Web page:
the fall of the corporate website
Companies, at least mine, are investing on their corporate websites, not in such an efficient way, I’d say.
Why is that? Internet user’s behavior has been drastically changed in recent years. Way too much investment and energy have been focus in this field and we’re experiencing so called information explosion period of the Internet. Too much information creates distractions, which creates picky users, who used to be “so bored out here, let’s go window shopping” and now they’re more like “you’d better have room service, or I’d turn away right now”.
Corporate website is stepping down. It’s used to be the only online face of a company, and now it’s just one of them.
how users behave on the internet?
In reality, we probably don’t care to see these big complex, rich & informative, menus stack on menus corporate old fashion website anymore. I don’t even go to search engines that much, instead I’d keep my Tweetbot up and running all day.
Do you remember Google used to have an iGoogle Page, with all kind of customizable widgets on? Now they replaced it with G+ and soon after that they have a +1 button appended to the search result. Also look at some others: Facebook(you connect friends, community so you can keep in touch with friends and also get a bunch of likes, which is so easy and nice to interact with, just one click away), Twitter(you get what’s popular out of the fields relevant to you), RSS feeds(bit like Twitter, interesting content with extend detail. Who cares about blog design anymore as long as you get me hook? I just read blogs that I care.), social aggregation tools(like hacker news, identify popular & important topics among (the developer) communities), etc.
So obviously, we now prefer or promote those web experiences attached with interesting contexts, and we expect information relevant to us under that context be smart enough to reveal themselves. For that, we’re willing to give up personal identities, preferences and some other information to the web.
We follow what we likes, tumble across the things interest us. Along the way, something new comes up, with a mouse click away, nice tempting visual effects, relevant to the context and mood, we couldn’t possibly be able to resist on checking it out.
Only those consumable, accessible, relevant information that pops up right in front of you gets noticed.
corporate website is still important
Although the role our dear old corporate website used to play has changed, it is still the most official/unmistakable source about the company, the products, the marketing events. I bet you would still check on the product you come across from many sources on its website to make sure everything they claimed is authentic, so you’ll be in confidence making purchases. If that kind of information not so hard to locate, right? Plus, a central repository make it easy for the company to manage content and react to challenges. So you’ll still need that site hanging in there.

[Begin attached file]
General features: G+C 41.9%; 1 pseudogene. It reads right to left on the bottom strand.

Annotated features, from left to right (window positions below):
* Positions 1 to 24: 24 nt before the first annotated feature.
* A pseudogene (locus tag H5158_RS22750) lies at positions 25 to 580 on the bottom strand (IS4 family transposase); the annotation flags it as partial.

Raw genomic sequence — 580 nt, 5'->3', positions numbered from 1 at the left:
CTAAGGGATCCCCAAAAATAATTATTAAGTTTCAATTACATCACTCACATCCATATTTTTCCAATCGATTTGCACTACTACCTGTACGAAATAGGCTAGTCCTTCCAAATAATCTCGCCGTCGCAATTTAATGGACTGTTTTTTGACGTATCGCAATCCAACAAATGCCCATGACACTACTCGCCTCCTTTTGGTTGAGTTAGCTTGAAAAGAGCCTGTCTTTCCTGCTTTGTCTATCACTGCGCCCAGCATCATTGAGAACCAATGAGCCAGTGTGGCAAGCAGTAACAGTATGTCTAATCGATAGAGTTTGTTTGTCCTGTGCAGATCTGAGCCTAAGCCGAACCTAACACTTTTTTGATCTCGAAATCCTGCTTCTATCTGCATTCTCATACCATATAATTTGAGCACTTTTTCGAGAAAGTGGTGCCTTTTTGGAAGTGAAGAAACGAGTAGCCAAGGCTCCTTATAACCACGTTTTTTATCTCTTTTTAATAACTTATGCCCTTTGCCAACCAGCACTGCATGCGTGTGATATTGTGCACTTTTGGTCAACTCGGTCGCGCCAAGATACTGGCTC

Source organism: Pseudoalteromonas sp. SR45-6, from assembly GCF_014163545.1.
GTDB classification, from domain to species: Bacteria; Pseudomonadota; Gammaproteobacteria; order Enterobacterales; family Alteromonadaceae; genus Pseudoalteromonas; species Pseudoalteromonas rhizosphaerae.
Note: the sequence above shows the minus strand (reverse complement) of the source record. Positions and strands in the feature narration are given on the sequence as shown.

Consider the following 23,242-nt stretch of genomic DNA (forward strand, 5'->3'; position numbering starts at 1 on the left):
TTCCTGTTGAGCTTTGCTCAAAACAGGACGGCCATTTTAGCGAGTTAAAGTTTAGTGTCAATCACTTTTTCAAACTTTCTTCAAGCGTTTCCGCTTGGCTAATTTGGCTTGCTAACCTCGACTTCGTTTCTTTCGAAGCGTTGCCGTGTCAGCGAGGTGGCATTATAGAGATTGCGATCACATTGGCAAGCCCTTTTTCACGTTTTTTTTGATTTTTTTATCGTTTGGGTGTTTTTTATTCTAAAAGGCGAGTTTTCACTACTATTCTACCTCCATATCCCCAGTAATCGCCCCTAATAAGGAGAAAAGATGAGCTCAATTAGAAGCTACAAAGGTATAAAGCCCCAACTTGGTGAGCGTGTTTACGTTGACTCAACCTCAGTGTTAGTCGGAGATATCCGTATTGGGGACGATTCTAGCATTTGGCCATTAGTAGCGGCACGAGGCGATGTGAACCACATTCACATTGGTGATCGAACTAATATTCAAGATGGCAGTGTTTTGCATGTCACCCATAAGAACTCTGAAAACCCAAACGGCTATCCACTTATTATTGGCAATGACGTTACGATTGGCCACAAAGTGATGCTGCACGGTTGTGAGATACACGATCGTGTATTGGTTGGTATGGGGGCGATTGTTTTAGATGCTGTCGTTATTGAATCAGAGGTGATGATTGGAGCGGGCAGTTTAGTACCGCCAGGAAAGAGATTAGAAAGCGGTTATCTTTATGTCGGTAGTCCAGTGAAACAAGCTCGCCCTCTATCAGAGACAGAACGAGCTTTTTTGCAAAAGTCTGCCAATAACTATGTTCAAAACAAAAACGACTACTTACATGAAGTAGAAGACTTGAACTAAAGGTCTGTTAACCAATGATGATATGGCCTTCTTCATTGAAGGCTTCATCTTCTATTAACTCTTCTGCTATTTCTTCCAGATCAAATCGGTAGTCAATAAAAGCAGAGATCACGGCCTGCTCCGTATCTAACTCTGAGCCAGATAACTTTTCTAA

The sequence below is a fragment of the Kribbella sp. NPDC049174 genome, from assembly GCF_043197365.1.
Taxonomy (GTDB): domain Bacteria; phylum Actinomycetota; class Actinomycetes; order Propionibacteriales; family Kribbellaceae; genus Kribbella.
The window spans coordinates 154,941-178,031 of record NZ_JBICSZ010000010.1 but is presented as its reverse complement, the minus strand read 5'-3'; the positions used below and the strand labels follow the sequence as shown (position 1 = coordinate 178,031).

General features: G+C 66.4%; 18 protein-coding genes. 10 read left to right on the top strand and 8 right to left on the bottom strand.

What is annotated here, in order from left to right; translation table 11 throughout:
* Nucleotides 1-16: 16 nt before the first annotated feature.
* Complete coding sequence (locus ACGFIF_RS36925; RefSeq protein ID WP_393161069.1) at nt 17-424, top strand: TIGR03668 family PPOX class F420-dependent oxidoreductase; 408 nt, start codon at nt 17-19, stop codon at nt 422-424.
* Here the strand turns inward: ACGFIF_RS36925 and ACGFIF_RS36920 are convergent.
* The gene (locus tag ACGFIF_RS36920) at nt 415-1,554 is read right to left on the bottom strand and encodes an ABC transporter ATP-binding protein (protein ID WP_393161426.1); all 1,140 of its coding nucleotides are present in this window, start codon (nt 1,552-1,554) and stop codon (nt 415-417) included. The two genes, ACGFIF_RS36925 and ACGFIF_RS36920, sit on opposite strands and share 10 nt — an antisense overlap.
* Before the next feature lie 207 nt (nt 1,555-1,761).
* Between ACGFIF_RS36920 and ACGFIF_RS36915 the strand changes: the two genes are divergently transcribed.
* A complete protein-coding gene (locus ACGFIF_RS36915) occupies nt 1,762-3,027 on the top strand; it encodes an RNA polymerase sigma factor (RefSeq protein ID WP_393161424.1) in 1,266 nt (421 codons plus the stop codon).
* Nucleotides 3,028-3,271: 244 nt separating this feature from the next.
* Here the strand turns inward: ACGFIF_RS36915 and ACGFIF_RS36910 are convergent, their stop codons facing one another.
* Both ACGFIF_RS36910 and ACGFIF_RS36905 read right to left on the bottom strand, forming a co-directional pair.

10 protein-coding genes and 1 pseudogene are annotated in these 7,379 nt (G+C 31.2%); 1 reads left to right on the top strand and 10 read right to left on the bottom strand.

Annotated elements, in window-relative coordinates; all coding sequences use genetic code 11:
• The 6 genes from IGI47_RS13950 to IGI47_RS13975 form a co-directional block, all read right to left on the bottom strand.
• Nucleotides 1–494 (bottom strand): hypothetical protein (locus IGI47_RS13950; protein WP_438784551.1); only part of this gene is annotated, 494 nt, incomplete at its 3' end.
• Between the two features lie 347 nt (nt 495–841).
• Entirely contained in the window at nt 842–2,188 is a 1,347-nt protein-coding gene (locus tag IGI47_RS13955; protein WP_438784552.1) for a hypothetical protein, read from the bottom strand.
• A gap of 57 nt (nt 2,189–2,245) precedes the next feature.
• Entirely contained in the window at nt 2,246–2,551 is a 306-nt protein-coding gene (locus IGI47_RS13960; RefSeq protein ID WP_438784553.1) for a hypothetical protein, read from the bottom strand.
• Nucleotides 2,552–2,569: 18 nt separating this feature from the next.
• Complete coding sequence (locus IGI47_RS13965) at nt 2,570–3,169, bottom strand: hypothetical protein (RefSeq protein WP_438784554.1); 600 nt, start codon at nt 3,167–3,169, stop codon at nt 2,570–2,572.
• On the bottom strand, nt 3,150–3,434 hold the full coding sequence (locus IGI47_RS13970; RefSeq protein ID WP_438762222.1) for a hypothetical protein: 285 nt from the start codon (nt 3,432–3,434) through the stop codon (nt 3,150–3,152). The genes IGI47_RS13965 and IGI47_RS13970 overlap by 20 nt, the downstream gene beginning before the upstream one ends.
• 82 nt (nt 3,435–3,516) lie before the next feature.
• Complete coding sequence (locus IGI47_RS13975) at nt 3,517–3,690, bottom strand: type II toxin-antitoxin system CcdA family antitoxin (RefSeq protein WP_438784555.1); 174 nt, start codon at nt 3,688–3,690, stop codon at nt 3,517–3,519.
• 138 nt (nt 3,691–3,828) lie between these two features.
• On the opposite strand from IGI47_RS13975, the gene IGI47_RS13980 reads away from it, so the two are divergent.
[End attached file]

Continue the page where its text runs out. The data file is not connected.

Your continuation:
So user wants information, and we have the most official ones now on our website, but people just don’t bather going there spontaneously no matter how gorgeous you think you’ve made it looks… How could these be changed?
Quite simple actually, we have the good stuff and the only thing we need is to figure out a way to sell it.
Now repeat after me: Corporate website is no longer the only online face of your company image. It’s one of the many. You should switch you mind from Corporate website oriented to Information oriented – build a central resource repository and distribute accordingly, not only to your web site, also to other channels.
Information should be collected and managed in a central place. Then break them into pieces and deliver using channels that make the most sense. Information pieces could have different appearances and reach out in many ways. Managing old fashion websites becomes managing information and content, building channels, processing content into consumable, fit for the channel and target pieces, delivering them right so they show up when mostly needed and expected, logging and analyzing feedbacks for further improvements.